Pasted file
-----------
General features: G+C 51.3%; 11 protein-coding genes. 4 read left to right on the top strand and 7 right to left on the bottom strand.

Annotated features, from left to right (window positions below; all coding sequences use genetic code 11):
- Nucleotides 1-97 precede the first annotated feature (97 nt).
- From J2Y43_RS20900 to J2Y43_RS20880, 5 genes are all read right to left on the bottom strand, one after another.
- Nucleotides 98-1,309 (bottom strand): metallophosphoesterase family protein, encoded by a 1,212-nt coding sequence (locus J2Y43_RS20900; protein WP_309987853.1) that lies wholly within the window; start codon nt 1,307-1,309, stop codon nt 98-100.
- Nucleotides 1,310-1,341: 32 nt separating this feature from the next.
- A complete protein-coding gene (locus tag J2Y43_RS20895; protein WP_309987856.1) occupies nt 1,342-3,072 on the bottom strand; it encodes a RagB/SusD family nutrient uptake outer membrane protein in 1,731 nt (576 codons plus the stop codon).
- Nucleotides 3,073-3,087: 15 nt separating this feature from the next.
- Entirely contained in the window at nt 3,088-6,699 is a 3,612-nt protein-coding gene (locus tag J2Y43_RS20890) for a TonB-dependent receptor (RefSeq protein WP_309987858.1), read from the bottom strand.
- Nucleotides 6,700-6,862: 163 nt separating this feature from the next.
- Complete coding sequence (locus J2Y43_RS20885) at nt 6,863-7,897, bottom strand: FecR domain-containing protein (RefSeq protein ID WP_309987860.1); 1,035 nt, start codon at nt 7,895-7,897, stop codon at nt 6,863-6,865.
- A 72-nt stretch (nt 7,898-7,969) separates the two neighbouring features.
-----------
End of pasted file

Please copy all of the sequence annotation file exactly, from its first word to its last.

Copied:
General features: G+C 51.3%; 11 protein-coding genes. 4 read left to right on the top strand and 7 right to left on the bottom strand.

Annotated features, from left to right (window positions below; all coding sequences use genetic code 11):
- Nucleotides 1-97 precede the first annotated feature (97 nt).
- From J2Y43_RS20900 to J2Y43_RS20880, 5 genes are all read right to left on the bottom strand, one after another.
- Nucleotides 98-1,309 (bottom strand): metallophosphoesterase family protein, encoded by a 1,212-nt coding sequence (locus J2Y43_RS20900; protein WP_309987853.1) that lies wholly within the window; start codon nt 1,307-1,309, stop codon nt 98-100.
- Nucleotides 1,310-1,341: 32 nt separating this feature from the next.
- A complete protein-coding gene (locus tag J2Y43_RS20895; protein WP_309987856.1) occupies nt 1,342-3,072 on the bottom strand; it encodes a RagB/SusD family nutrient uptake outer membrane protein in 1,731 nt (576 codons plus the stop codon).
- Nucleotides 3,073-3,087: 15 nt separating this feature from the next.
- Entirely contained in the window at nt 3,088-6,699 is a 3,612-nt protein-coding gene (locus tag J2Y43_RS20890) for a TonB-dependent receptor (RefSeq protein WP_309987858.1), read from the bottom strand.
- Nucleotides 6,700-6,862: 163 nt separating this feature from the next.
- Complete coding sequence (locus J2Y43_RS20885) at nt 6,863-7,897, bottom strand: FecR domain-containing protein (RefSeq protein ID WP_309987860.1); 1,035 nt, start codon at nt 7,895-7,897, stop codon at nt 6,863-6,865.
- A 72-nt stretch (nt 7,898-7,969) separates the two neighbouring features.